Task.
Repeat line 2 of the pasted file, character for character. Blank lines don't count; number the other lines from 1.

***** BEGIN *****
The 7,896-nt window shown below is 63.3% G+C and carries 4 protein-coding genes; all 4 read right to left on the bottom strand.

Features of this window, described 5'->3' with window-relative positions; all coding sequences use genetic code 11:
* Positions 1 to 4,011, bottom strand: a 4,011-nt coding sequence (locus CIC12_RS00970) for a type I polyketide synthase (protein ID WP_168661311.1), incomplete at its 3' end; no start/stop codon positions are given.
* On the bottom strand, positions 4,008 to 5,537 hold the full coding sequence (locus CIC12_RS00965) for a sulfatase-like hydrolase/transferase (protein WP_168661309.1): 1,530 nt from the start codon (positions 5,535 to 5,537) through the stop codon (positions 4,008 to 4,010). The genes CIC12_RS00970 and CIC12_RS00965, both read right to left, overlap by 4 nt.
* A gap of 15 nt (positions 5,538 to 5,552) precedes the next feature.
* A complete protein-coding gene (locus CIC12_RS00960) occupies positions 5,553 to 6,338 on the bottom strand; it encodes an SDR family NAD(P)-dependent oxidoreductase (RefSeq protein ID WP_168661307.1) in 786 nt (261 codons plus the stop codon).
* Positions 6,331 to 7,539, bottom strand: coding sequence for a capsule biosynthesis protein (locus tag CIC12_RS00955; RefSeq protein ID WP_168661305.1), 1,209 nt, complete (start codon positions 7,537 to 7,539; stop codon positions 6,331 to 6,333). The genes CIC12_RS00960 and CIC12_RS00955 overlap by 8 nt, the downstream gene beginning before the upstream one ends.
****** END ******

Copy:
Features of this window, described 5'->3' with window-relative positions; all coding sequences use genetic code 11: